Platelets

Platelets, or thrombocytes, are tested for each blood count. Their amount affects the disturbed, too weak blood clotting (when there are too few thrombocytes) or its excessive clotting (when there are too many thrombocytes). A complete blood count, which also determines the level of thrombocytes, is ordered in the case of excessive bleeding and haemorrhage, bruises or bone marrow diseases.

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1. What are platelets?

Platelets are blood cells called thrombocytes. They play an important role in the blood clotting process that they initiate. They are also responsible for the process of fibrinolysis (i.e. the process of decomposition of a clot) and vasoconstriction. They are smaller than the rest of the morphotic components in human blood.

2. Blood platelet testing

A standard blood count is sufficient to test the platelet level. Blood is drawn from a vein in the arm. Platelet levels are primarily measured in the presence of (or suspected) coagulation disorders and bone marrow diseases such as leukemia. Morphology is also a preventive examination. In general, this test is usually ordered if a patient has bleeding that is difficult to control and has bruises for no reason. If your blood platelets are normal when these symptoms are present, this may suggest von Willebrand disease, a bleeding disorder. It delays blood clotting, lengthens the bleeding time, but does not affect platelets, and the so-called "Von Willebrand factor".

The platelet test result should be between 150,000. and 450 thousand platelets in a microliter of blood. The level of thrombocytes below 20 thousand. per microliter of blood is a severely reduced number of platelets in the blood (thrombocytopenia, or thrombocytopenia) which can lead to very heavy bleeding. Their abundance can even be life-threatening. Too low levels of thrombocytes may also be the result of chronic bleeding, e.g. in some cases of stomach ulcers. Cachexia and a large deficiency of platelets can be caused by autoimmune diseases such as lupus or idiopathic thrombocytopenic purpura. Somewhat lowered levels of thrombocytes may also occur in some cases:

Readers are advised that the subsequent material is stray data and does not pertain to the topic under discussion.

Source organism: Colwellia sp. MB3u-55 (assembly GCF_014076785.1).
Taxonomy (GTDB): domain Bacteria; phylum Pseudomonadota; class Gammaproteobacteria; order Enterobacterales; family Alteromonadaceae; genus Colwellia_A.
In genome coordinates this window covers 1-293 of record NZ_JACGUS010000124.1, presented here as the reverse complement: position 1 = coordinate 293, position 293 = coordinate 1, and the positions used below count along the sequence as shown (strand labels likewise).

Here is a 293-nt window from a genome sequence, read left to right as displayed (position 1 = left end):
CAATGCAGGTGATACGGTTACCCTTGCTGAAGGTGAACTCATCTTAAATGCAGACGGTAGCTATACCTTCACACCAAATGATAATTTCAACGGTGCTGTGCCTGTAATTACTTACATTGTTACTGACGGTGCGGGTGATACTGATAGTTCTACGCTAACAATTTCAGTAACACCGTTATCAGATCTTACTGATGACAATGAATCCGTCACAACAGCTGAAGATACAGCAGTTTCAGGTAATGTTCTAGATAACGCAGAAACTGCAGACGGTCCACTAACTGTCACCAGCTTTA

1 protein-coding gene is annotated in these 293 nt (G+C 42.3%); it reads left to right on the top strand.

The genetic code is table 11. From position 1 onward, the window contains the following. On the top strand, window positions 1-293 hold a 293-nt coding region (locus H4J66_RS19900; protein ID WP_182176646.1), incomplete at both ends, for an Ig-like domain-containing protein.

• in women before menstruation,
  • under the influence of alcohol,
  • under the influence of antidiabetic drugs,
  • under the influence of chemotherapy,
  • at the end of pregnancy.

An increased number of thrombocytes (thrombocytosis or thrombocytemia) does not necessarily mean you are ill. In others, however, it means a serious illness: myeloproliferative disease, causing too much production of blood cells. Increased number of platelets can also be the result of living at high altitudes or exhausting the body from exercise. Slightly higher levels of thrombocytes have been detected in women taking oestrogens, hormone replacement therapy (HRT) or hormone contraception. Having too many platelets can make them more likely to stick together and clot. A clot that clogs a blood vessel can damage it, but at worst also kill it.

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